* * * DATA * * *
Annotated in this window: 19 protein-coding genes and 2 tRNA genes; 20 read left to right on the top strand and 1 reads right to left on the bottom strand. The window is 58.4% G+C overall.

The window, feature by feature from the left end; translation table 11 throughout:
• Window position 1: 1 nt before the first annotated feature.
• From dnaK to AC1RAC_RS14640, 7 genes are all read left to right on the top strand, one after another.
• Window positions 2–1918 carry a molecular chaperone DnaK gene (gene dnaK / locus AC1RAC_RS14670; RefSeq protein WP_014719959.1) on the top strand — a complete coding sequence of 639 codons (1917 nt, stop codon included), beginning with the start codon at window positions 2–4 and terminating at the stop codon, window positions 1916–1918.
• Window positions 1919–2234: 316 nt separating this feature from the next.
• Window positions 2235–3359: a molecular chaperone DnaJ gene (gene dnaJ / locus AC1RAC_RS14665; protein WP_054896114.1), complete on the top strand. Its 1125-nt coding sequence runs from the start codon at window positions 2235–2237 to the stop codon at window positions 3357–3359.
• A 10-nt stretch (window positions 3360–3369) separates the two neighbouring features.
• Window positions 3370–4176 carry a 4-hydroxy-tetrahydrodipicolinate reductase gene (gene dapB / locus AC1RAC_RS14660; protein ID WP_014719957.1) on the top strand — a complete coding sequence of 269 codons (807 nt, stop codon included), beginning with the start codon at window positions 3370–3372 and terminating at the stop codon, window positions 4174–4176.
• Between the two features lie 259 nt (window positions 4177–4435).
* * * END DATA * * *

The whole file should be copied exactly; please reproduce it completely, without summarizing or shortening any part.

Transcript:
Annotated in this window: 19 protein-coding genes and 2 tRNA genes; 20 read left to right on the top strand and 1 reads right to left on the bottom strand. The window is 58.4% G+C overall.

The window, feature by feature from the left end; translation table 11 throughout:
• Window position 1: 1 nt before the first annotated feature.
• From dnaK to AC1RAC_RS14640, 7 genes are all read left to right on the top strand, one after another.
• Window positions 2–1918 carry a molecular chaperone DnaK gene (gene dnaK / locus AC1RAC_RS14670; RefSeq protein WP_014719959.1) on the top strand — a complete coding sequence of 639 codons (1917 nt, stop codon included), beginning with the start codon at window positions 2–4 and terminating at the stop codon, window positions 1916–1918.
• Window positions 1919–2234: 316 nt separating this feature from the next.
• Window positions 2235–3359: a molecular chaperone DnaJ gene (gene dnaJ / locus AC1RAC_RS14665; protein WP_054896114.1), complete on the top strand. Its 1125-nt coding sequence runs from the start codon at window positions 2235–2237 to the stop codon at window positions 3357–3359.
• A 10-nt stretch (window positions 3360–3369) separates the two neighbouring features.
• Window positions 3370–4176 carry a 4-hydroxy-tetrahydrodipicolinate reductase gene (gene dapB / locus AC1RAC_RS14660; protein ID WP_014719957.1) on the top strand — a complete coding sequence of 269 codons (807 nt, stop codon included), beginning with the start codon at window positions 3370–3372 and terminating at the stop codon, window positions 4174–4176.
• Between the two features lie 259 nt (window positions 4177–4435).